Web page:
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Rotorua, New Zealand

Behr V.C.,University of Wurzburg | Schmid M.W.,University of Wurzburg | Franich R.A.,Scion Research | Franich R.A.,Chemipreneur Ltd | Meder R.,CSIRO
Concepts in Magnetic Resonance Part B: Magnetic Resonance Engineering | Year: 2013

Nuclear magnetic resonance spectroscopy and imaging are well-established tools in chemistry, physics, and life sciences. Nevertheless, most applications are performed at room temperature and atmospheric pressure. To study the processes in supercritical fluids, sample containers and coils have to be redesigned to especially allow for higher pressures up to several hundred times the atmospheric pressure. In this study, we present a setup for performing spectroscopic and imaging experiments on wood immersed in supercritical CO2 at up to 20 MPa for drying. A magnetic resonance-compatible autoclave as well as a double-tuned 1H/13C-birdcage coil was designed and a setup for regulating pressure and storing gases was assembled. We were able to successfully perform measurements on the wood and water during the drying process and gaininsights into the displacement of water and its chemical reactions with the highly pressurized CO2. © 2013 Wiley Periodicals, Inc.

Herold N.,Eberswalde University for Sustainable Development | Grigsby W.J.,Scion Research | Franich R.A.,Chemipreneur Ltd | Pfriem A.,Eberswalde University for Sustainable Development
European Journal of Wood and Wood Products | Year: 2015

Dynamic mechanical thermal analysis has been used to monitor the change in wood veneer stiffness due to furfuryl alcohol impregnation and plasticization of wood components and subsequent polymerization of furfuryl alcohol within wood material. This explains the improvement in the moulding ability of wood veneer where furfuryl alcohol aids in wood plasticization, and the increase in moulded shape stability achieved when furfuryl alcohol is polymerised within wood cell walls. © 2015, Springer-Verlag Berlin Heidelberg.

Herold N.,Eberswalde University Of Applied Sciences | Dietrich T.,TU Dresden | Grigsby W.J.,Scion Research | Franich R.A.,Chemipreneur Ltd | And 3 more authors.
BioResources | Year: 2013

The polymerization kinetics of furfuryl alcohol in wood veneer were studied using differential scanning calorimetry (DSC) and were compared with weight gains of treated wood veneers. Maleic anhydride was used as the reaction initiator. DSC data were obtained for samples of the veneers that had been impregnated with neat furfuryl alcohol or with furfuryl alcohol diluted with ethanol, and using two ratios of maleic anhydride to furfuryl alcohol. The high ratio of maleic anhydride to furfuryl alcohol (1:9) favoured rapid polymerization at a lower temperature, whereas the lower ratio (1:19) resulted in a relatively slower rate of polymerization, which required higher temperatures to affect the reaction. A higher temperature also led to an increase in furfuryl alcohol evaporation from the prepared veneers. The DSC data was compared with data obtained from furfuryl alcohol impregnated wood veneers but without the addition of maleic anhydride. DSC data is in good agreement with weight percentage gains (WPGs) obtained for samples impregnated with differently composed solutions. While higher maleic anhydride contents led to higher WPGs, ethanol dilution inhibits polymer formation, resulting in lower WPG.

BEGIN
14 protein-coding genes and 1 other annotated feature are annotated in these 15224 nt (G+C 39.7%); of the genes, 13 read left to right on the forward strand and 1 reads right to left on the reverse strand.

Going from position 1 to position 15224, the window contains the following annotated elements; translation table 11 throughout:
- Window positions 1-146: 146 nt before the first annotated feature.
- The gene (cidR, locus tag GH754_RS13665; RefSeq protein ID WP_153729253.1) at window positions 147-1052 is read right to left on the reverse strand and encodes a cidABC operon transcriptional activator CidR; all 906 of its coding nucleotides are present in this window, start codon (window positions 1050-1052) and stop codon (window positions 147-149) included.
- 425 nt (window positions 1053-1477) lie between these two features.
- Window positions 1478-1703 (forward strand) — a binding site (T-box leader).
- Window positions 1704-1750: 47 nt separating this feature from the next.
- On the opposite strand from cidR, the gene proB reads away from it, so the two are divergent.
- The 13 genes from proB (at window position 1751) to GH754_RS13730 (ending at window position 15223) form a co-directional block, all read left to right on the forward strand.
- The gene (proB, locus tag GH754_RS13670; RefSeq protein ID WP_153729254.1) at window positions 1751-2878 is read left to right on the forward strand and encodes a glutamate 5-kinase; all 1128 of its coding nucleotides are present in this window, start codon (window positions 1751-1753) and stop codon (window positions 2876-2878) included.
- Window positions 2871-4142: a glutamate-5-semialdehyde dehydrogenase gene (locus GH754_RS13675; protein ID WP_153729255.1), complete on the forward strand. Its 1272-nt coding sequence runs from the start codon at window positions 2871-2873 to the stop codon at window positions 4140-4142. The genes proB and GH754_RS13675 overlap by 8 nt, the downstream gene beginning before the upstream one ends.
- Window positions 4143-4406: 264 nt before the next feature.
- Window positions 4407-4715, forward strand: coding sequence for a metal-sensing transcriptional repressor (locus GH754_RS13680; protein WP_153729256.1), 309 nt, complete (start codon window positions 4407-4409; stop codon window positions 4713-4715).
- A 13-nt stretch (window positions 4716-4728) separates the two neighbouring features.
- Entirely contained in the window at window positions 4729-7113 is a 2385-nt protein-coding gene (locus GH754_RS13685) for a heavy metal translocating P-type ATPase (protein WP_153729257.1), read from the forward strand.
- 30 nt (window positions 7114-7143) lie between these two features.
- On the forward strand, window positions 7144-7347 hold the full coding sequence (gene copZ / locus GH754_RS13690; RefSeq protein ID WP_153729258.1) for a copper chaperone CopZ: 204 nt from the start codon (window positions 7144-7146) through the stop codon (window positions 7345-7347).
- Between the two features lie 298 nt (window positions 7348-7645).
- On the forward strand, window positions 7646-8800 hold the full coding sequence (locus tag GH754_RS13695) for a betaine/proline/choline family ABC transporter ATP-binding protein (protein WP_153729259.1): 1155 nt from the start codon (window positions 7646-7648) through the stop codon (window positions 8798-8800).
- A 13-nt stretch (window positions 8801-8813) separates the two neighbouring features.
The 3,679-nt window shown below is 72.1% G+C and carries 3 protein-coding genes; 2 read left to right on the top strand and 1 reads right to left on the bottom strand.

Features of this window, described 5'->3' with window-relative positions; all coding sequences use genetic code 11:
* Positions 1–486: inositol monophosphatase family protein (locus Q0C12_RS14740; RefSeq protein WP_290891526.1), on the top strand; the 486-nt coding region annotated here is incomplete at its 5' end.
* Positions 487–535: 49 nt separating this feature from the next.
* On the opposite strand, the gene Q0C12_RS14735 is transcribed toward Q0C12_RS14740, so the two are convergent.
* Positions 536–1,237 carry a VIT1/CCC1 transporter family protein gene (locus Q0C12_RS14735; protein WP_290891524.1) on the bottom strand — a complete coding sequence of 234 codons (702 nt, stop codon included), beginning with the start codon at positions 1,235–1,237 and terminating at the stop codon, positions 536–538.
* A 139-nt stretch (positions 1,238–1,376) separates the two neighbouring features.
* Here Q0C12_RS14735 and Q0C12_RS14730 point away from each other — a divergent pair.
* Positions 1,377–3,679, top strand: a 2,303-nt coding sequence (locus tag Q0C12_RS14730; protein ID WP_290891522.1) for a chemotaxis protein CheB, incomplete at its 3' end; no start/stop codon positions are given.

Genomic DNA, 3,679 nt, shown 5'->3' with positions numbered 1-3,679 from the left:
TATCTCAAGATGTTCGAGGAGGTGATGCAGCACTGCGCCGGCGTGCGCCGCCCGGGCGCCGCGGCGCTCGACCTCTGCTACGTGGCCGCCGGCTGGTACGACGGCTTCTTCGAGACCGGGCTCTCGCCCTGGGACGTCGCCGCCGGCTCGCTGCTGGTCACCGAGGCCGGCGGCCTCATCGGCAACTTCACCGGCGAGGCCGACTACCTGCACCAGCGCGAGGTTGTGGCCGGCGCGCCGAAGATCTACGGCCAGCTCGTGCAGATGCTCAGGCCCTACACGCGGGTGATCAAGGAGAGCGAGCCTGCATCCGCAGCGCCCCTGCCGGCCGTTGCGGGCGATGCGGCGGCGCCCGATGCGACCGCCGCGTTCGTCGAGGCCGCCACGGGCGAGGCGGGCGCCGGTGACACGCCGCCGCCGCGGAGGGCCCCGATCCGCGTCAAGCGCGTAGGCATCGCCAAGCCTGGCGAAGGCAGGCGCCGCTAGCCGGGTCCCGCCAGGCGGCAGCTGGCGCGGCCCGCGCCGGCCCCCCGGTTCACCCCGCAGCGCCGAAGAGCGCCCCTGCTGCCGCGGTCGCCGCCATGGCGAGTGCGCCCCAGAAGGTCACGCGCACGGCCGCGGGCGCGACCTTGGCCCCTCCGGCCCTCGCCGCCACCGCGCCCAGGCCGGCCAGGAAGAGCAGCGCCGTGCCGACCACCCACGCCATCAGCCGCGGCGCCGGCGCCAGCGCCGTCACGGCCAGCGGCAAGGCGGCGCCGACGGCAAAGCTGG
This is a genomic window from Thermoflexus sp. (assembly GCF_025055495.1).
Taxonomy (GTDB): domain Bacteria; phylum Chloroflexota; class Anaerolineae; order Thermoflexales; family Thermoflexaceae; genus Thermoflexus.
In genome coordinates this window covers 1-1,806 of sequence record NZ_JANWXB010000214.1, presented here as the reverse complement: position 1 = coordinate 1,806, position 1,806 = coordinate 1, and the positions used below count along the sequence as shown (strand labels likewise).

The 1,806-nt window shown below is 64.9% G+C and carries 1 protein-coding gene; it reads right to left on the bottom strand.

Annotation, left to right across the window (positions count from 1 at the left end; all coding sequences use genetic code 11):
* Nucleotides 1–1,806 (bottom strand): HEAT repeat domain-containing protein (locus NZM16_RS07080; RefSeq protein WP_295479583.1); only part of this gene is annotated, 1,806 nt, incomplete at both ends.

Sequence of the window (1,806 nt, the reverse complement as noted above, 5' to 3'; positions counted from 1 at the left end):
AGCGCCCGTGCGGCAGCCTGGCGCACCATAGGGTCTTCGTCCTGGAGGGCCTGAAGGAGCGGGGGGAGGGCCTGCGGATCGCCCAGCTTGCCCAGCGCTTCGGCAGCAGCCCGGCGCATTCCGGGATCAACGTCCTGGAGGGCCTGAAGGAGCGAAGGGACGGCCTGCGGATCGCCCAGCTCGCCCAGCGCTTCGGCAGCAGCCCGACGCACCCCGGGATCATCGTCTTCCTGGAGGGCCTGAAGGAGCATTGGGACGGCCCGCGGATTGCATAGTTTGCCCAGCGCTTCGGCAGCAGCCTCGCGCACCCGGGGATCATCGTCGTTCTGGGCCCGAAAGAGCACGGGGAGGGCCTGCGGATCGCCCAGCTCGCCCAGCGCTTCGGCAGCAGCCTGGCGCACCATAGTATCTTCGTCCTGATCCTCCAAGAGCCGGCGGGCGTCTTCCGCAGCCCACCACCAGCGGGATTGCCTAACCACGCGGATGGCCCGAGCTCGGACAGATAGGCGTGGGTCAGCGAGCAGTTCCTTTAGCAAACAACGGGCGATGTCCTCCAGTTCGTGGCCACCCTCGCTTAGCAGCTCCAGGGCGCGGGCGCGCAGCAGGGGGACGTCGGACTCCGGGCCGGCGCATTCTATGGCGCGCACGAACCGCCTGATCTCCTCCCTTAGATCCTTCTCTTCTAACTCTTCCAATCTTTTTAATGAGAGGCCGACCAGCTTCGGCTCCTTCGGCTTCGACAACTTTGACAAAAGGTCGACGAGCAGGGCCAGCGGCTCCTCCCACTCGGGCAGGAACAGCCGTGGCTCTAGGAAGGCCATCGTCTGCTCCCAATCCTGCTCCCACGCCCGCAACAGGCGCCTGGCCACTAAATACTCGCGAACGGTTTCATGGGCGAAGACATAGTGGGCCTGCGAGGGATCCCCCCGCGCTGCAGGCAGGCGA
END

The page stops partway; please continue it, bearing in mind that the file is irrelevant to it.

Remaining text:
Meder R.,CSIRO | Franich R.A.,Scion Research | Franich R.A.,Chemipreneur Ltd | Callaghan P.T.,Victoria University of Wellington | Behr V.C.,University of Wurzburg
Holzforschung | Year: 2015

A comparison of moisture loss from Pinus radiata sapwood by conventional forced air-drying and a novel supercritical carbon dioxide (scCO2) dewatering process has been examined in situ using magnetic resonance microimaging. Air-drying results in the nonuniform removal of moisture within the wood volume, leading to a dry core and wet perimeter where water evaporated, whereas the scCO2 dewatering process resulted in moisture expulsion more uniformly throughout the volume of the specimen, especially so within the earlywood. © 2015 by De Gruyter.

Behr V.C.,University of Wurzburg | Hill S.J.,Scion Research | Meder R.,CSIRO | Sandquist D.,Scion Research | And 3 more authors.
Journal of Supercritical Fluids | Year: 2014

Carbon-13 chemical-shift imaging (CSI) was used to study the distribution of CO2 in green pine sapwood that was partially dewatered by a process in which CO2 was cycled between the supercritical fluid and gas phases. Proton magnetic resonance imaging (MRI) was used to characterise the corresponding distribution of water. The CSI experiment showed strongest signals from cells with weakest proton MRI signals. This was consistent with a mechanism in which latewood bands provide pathways for supercritical CO2 to penetrate into the interior of a specimen. Supercritical CO2 also penetrated earlywood exposed on surfaces of the specimen. © 2014 Elsevier B.V. All rights reserved.

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